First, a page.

In August 1549 when order had been restored, Sir John wrote to the Privy Council reporting that some of the “Catholic” rebels had been hanged, “and their heads fastened to the walls” as an example to others. Even though Sir John defended the central government against the rebels to preserve the social order; he was no doubt most concerned about the damage done to his own property by the rebels. He probably blamed the Duke of Somerset, Lord Protector of the Realm and uncle to the 11-year-old King Edward VI, who was accused of encouraging the hopes of the discontented and then not taking firm enough measures to stamp out signs of rebellion. It is not therefore surprising that in October 1549 Sir John rode from London to Windsor with a small company of armed men to arrest Protector Somerset, remove him from the King’s presence and conduct him to the Tower of London where he was to be executed, but not before he had formally transferred back to Sir John, the Manor of Thame which Somerset had recently confiscated. However, in October 1551 Williams was himself arrested for having paid out pensions from Augmentations to former monks without having first obtained the Council’s permission, at a time when the Treasury was nearly empty. In April 1552 he was sent to the Fleet Prison but was soon given permission to receive members of his family and he was released in June. Nevertheless, the episode was a warning to Williams by Somerset’s successor, the Duke of Northumberland, not to overstep his authority. The Duke also wanted to curry favour with the populace as Edward’s health deteriorated and the prospect of putting his daughter-in-law, Lady Jane Grey, on the throne came closer.
When Edward died and Northumberland proclaimed the 16-year-old Jane, Queen, (for 9 days only), Sir John sent 6,000 troops to support Queen Mary’s legitimate claim. He must have decided that it was more in his interest to desert Northumberland and join Catholic Mary, even though she might have been harbouring a grudge against him for having closed so many monasteries. Fortunately for Sir John, his gamble paid off and Mary was to create him Baron Williams of Thame in 1554 when she made him Lord Chamberlain of the Household of Prince Philip (later Philip II) of Spain, who arrived in England to marry the Queen that year.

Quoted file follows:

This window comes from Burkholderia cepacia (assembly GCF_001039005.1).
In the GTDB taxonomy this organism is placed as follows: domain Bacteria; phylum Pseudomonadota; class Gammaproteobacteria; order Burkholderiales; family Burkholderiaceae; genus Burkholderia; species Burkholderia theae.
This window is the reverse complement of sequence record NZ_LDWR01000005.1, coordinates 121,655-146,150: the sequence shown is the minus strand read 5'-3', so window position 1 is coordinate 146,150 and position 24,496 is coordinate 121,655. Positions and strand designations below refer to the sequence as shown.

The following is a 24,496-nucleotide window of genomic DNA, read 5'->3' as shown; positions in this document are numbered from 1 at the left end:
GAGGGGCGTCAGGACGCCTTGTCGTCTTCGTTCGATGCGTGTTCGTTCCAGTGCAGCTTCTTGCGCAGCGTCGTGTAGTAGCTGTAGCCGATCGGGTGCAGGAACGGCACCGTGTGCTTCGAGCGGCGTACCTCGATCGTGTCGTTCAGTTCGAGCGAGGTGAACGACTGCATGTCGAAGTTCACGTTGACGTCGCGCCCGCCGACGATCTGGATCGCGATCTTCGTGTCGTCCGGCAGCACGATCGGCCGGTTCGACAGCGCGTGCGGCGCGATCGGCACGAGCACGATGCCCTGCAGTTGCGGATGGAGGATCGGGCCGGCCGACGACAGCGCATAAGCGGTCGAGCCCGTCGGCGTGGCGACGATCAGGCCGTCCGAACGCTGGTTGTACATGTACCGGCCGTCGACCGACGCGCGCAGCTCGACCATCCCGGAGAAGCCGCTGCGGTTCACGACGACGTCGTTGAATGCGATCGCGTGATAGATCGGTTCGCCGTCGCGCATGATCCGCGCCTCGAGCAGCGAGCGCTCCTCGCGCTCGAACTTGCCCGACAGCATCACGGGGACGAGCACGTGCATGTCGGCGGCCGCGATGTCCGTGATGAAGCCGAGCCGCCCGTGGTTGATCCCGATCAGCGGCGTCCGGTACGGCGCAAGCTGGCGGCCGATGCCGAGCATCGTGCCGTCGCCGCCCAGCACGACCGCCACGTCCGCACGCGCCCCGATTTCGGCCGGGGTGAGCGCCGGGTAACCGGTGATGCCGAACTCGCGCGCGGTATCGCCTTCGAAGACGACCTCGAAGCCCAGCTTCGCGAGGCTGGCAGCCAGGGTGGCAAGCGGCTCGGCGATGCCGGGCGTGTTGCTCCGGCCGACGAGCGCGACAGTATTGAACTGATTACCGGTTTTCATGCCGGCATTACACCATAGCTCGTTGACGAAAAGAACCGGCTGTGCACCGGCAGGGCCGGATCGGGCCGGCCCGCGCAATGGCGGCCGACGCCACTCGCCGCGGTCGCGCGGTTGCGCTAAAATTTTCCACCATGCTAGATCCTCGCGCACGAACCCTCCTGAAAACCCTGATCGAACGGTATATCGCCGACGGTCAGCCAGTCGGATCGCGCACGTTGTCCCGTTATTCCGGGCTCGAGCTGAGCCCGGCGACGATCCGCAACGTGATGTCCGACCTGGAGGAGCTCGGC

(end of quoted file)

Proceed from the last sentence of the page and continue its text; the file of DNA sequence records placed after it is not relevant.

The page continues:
Lord Williams was now obliged to respond to the favour shown him by the Queen when, as High Steward of Oxford, he arranged for the public execution by burning of Bishops Ridley and Latimer in October 1555 and of ex-Archbishop Cranmer, the author of the Book of Common Prayer, five months later. Today a cross in the road just outside the gates of Balliol College marks the place where the bishops were burnt.
Although Lord Williams first ingratiated himself with Princess Elizabeth in 1553 the relationship developed in May 1554 when he played host to her at Rycote, as she travelled, a prisoner, to Woodstock on the Queen’s orders, and again when she returned to London, nearly a year later. When Queen Mary died in 1558 Lord Williams was one of 32 favoured Lords who accompanied the newly acclaimed Queen Elizabeth from Hatfield to London. She quickly showed her gratitude to him by appointing him as Lord President of the Council of Wales and the Marches, but he was only in residence at Ludlow Castle for 4 months before he died on 14 October 1559. He was buried by the side of his first wife in Thame Church on 15 November 1559.
Williams made his will on 8 March 1559 when he was already ill, bequeathing most of his property to his second wife and his two daughters, but leaving funds to provide for the building and maintenance of a free Grammar School for boys at Thame.